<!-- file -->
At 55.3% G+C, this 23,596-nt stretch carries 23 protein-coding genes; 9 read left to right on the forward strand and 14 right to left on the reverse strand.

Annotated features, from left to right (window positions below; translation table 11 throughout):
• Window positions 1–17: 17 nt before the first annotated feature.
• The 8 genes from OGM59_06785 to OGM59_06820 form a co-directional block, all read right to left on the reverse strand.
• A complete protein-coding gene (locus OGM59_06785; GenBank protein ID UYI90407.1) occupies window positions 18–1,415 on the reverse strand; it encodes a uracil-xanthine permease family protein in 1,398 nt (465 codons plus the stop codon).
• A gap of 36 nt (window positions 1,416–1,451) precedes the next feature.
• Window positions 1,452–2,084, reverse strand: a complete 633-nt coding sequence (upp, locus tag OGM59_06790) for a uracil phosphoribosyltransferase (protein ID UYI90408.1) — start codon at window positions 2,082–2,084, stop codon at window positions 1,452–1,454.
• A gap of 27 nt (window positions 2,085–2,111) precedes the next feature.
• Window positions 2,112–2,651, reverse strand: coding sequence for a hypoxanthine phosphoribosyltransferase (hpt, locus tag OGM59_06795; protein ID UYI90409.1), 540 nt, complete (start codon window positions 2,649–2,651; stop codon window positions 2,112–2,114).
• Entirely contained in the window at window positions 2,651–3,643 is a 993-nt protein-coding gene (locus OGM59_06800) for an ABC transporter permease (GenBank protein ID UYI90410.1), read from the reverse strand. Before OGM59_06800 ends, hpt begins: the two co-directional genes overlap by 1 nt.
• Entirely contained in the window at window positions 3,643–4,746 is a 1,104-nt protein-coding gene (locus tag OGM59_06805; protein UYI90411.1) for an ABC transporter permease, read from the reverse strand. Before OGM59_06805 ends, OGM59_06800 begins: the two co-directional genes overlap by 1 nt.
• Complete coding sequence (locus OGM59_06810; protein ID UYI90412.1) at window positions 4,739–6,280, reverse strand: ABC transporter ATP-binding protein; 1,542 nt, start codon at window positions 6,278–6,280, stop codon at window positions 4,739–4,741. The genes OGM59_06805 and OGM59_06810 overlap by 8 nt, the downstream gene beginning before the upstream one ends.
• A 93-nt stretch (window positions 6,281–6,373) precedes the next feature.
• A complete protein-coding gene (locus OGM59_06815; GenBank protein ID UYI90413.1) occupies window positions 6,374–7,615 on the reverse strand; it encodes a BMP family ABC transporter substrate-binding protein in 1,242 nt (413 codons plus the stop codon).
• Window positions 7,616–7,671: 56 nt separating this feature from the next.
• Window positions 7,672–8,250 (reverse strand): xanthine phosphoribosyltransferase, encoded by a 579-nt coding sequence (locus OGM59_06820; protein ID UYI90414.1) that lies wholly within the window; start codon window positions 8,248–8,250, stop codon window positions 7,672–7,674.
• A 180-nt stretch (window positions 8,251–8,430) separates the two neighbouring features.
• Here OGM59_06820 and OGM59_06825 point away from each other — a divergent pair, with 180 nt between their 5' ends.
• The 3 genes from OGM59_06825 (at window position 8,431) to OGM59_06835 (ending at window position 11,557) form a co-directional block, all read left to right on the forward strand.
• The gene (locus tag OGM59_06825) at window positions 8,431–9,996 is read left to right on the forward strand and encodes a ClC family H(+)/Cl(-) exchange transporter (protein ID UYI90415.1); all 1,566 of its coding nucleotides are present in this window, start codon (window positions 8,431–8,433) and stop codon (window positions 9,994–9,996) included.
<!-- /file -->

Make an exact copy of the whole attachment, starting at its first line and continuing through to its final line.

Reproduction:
At 55.3% G+C, this 23,596-nt stretch carries 23 protein-coding genes; 9 read left to right on the forward strand and 14 right to left on the reverse strand.

Annotated features, from left to right (window positions below; translation table 11 throughout):
• Window positions 1–17: 17 nt before the first annotated feature.
• The 8 genes from OGM59_06785 to OGM59_06820 form a co-directional block, all read right to left on the reverse strand.
• A complete protein-coding gene (locus OGM59_06785; GenBank protein ID UYI90407.1) occupies window positions 18–1,415 on the reverse strand; it encodes a uracil-xanthine permease family protein in 1,398 nt (465 codons plus the stop codon).
• A gap of 36 nt (window positions 1,416–1,451) precedes the next feature.
• Window positions 1,452–2,084, reverse strand: a complete 633-nt coding sequence (upp, locus tag OGM59_06790) for a uracil phosphoribosyltransferase (protein ID UYI90408.1) — start codon at window positions 2,082–2,084, stop codon at window positions 1,452–1,454.
• A gap of 27 nt (window positions 2,085–2,111) precedes the next feature.
• Window positions 2,112–2,651, reverse strand: coding sequence for a hypoxanthine phosphoribosyltransferase (hpt, locus tag OGM59_06795; protein ID UYI90409.1), 540 nt, complete (start codon window positions 2,649–2,651; stop codon window positions 2,112–2,114).
• Entirely contained in the window at window positions 2,651–3,643 is a 993-nt protein-coding gene (locus OGM59_06800) for an ABC transporter permease (GenBank protein ID UYI90410.1), read from the reverse strand. Before OGM59_06800 ends, hpt begins: the two co-directional genes overlap by 1 nt.
• Entirely contained in the window at window positions 3,643–4,746 is a 1,104-nt protein-coding gene (locus tag OGM59_06805; protein UYI90411.1) for an ABC transporter permease, read from the reverse strand. Before OGM59_06805 ends, OGM59_06800 begins: the two co-directional genes overlap by 1 nt.
• Complete coding sequence (locus OGM59_06810; protein ID UYI90412.1) at window positions 4,739–6,280, reverse strand: ABC transporter ATP-binding protein; 1,542 nt, start codon at window positions 6,278–6,280, stop codon at window positions 4,739–4,741. The genes OGM59_06805 and OGM59_06810 overlap by 8 nt, the downstream gene beginning before the upstream one ends.
• A 93-nt stretch (window positions 6,281–6,373) precedes the next feature.
• A complete protein-coding gene (locus OGM59_06815; GenBank protein ID UYI90413.1) occupies window positions 6,374–7,615 on the reverse strand; it encodes a BMP family ABC transporter substrate-binding protein in 1,242 nt (413 codons plus the stop codon).
• Window positions 7,616–7,671: 56 nt separating this feature from the next.
• Window positions 7,672–8,250 (reverse strand): xanthine phosphoribosyltransferase, encoded by a 579-nt coding sequence (locus OGM59_06820; protein ID UYI90414.1) that lies wholly within the window; start codon window positions 8,248–8,250, stop codon window positions 7,672–7,674.
• A 180-nt stretch (window positions 8,251–8,430) separates the two neighbouring features.
• Here OGM59_06820 and OGM59_06825 point away from each other — a divergent pair, with 180 nt between their 5' ends.
• The 3 genes from OGM59_06825 (at window position 8,431) to OGM59_06835 (ending at window position 11,557) form a co-directional block, all read left to right on the forward strand.
• The gene (locus tag OGM59_06825) at window positions 8,431–9,996 is read left to right on the forward strand and encodes a ClC family H(+)/Cl(-) exchange transporter (protein ID UYI90415.1); all 1,566 of its coding nucleotides are present in this window, start codon (window positions 8,431–8,433) and stop codon (window positions 9,994–9,996) included.